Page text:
4 Tips for Female Runners


Spring is in the air, and you might be feeling the urge to get out and move. Running seems like a great option; after all, you get to spend time outside where it’s peaceful and quiet. But starting a running program is not as simple as grabbing an old pair of gym shoes and hitting the pavement.

Here are four things the Penn Center for the Female Athlete co-director Kate E. Temme, MD, wants you to think about before you create your summer running playlist:

The Hormones Have It

“After adolescence, there are many physiological differences that affect how women and men run,” says Dr. Temme. Men and women produce the same hormones, but in different amounts. Men produce more testosterone.

This leads to more muscle mass in male runners, which, in addition to having larger hearts, lungs, and blood volume, is why men often run faster than women.

“Despite these differences, men and women show similar benefits in response to training, including strength gains and cardiovascular health,” Dr. Temme says.

However, women have some dangers to beware of. They’re more vulnerable to patellofemoral pain syndrome—also known as Runner’s Knee, according to the National Library of Medicine (NLM).

If you’ve had it, you know it’s pain at the front of the knee, around or behind the kneecap. It’s an overuse injury that occurs when the kneecap doesn’t track properly in the thighbone groove.

Runner’s Knee can be related to:

  • Leg alignment problems (hip, knee, and/or feet)
  • Joint looseness
  • Weak or tight muscles in the thighs or hips

Rest, medication and strengthening exercises can all help Runner’s Knee, the NLM says. Your physician will discuss treatment options that are right for you.

Women are also more vulnerable than men to stress fractures—another type of overuse injury—that might cause a hairline crack in the bone, often in the shinbones or feet in runners. At first, the pain might appear only when you run or do physical activity. But in time, it might become constant, the NLM explains. With a stress fracture, you will need treatment from your physician.

If you’re taking the personal trainer route, it doesn’t matter if the trainer is male or female. “What matters most is that they are in tune with the specific needs of the athlete and the particular demands of their sport,” says Dr. Temme.

Be aware of the female athlete triad

Sometimes, runners don’t eat enough to fuel both their running and the general needs of their bodies. Of course, this can happen due to the pressure society puts on women to be thin. But it can also occur accidentally when athletes don’t realize how much food they need to eat to stay healthy.

What is the female athlete triad?

It means you might have issues with:

  • Poor nutrition—you’re not eating enough
  • Menstrual problems
  • Weak bones

Source: American College of Sports Medicine

The triad affects different people in different ways. Some people might have menstrual problems like skipped periods, others might have bone problems. Many will have some degree of problems with each.

Eating habits can vary, too. Some people might never eat enough; others might eat enough some days, but not others. So, if you’re not consistently eating in a healthy way, you could still have the female athlete triad.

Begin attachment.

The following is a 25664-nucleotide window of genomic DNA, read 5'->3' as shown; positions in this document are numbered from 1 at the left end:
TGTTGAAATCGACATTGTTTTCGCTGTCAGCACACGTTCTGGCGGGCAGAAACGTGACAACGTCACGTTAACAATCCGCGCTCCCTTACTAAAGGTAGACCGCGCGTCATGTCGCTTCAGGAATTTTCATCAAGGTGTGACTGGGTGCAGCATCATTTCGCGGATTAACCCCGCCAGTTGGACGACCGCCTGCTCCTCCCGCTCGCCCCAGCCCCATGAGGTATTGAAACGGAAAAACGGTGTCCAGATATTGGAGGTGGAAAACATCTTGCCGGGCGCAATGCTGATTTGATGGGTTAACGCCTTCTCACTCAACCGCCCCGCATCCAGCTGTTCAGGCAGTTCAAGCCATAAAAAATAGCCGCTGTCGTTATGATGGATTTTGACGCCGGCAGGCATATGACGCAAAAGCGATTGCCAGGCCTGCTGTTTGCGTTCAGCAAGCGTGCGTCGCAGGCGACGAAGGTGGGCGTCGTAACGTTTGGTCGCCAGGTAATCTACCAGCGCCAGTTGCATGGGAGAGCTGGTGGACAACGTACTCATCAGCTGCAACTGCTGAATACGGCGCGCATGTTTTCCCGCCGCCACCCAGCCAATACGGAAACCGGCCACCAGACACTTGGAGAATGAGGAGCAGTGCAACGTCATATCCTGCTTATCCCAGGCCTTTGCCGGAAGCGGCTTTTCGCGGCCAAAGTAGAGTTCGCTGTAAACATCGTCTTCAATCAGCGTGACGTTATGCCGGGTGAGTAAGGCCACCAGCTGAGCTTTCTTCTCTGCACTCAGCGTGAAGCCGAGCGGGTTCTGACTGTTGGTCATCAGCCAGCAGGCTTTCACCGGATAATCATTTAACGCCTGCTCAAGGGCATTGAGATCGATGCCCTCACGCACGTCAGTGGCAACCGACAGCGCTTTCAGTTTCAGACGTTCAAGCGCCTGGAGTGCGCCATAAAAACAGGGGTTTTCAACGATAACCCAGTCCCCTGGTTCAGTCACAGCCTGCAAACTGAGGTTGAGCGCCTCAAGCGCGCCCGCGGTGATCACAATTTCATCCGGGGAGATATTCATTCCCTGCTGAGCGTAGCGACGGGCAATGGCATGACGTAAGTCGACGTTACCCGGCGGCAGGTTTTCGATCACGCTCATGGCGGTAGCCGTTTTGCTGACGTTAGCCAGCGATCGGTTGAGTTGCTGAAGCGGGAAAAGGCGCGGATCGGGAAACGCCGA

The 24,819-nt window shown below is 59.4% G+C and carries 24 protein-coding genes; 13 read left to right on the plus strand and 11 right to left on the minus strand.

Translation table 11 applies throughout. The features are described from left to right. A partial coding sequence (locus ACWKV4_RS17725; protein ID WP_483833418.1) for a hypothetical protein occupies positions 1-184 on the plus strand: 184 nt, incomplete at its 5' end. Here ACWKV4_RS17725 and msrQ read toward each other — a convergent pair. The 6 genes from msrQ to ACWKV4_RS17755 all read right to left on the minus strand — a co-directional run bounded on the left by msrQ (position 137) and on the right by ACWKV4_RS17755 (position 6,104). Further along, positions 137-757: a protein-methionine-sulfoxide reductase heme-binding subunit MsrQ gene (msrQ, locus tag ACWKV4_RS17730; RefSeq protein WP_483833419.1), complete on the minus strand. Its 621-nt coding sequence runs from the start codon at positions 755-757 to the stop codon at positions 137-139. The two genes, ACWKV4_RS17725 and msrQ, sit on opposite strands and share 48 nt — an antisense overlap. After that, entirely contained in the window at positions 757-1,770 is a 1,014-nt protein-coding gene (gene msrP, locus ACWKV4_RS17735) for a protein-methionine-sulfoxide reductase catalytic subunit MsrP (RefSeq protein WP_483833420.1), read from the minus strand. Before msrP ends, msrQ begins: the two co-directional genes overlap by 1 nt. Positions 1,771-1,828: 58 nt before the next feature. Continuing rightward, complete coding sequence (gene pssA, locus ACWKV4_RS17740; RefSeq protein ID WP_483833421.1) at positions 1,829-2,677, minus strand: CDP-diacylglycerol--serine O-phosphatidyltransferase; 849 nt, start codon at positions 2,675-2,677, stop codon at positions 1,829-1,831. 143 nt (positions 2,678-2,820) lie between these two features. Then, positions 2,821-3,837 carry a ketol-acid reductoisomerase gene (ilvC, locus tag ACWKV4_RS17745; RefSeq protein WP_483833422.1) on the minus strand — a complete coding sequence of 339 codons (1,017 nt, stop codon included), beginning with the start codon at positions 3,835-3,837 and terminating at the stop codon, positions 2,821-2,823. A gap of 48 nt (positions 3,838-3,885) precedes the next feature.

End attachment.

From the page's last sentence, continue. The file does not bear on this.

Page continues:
“The amount of energy that’s available to your body from food is the core component of the triad,” Dr. Temme explains. “When female runners don’t get enough nutrition, they develop low energy, which can negatively impact a number of critical processes in their bodies. Those include bone and reproductive health.”

Stress fractures and irregular or missed periods can be warning signs of the triad. If you or a friend have any concerns about the triad, talk to a physician immediately.

There’s an app for that

Beginning runners have a large amount of choice when it comes to running apps, and it’s important to find the app that is right for you. “There is a higher risk for overuse injuries in people who suddenly increase their speed, intensity, or distance,” Dr. Temme says. “Apps and training programs must be mindful of these needs in order to be safe and effective.”

And whether or not you use one of these apps, it’s important to stay safe when starting a new routine. Dr. Temme recommends:

  • Slowly increasing mileage
  • Taking rest days
  • Cross training
  • Listening to your body

The juggling game can get in your way

“Women sometimes have trouble making time to run because they wear so many different hats in life, and trying to find a work/life balance can be challenging,” says Dr. Temme.

Even if it’s a challenge, Dr. Temme encourages women to carve out some time to run or do another type of physical activity. As the Centers for Disease Control and Prevention (CDC) says, exercise can give you a health boost in numerous ways, such as:

  • Keeping your weight under control
  • Reducing your risk for cancer, type 2 diabetes, and cardiovascular disease
  • Making your bones and muscles stronger
  • Improving your mood

You’ll be doing yourself a favor if you exercise. “Getting regular physical activity can also make it easier to do everyday activities, and may even extend your life,” Dr. Temme says. “Finding time to care for yourself is critical to your health.”


NOTE : This article has been taken from pennmedicine.org as it is. Click here to read original article.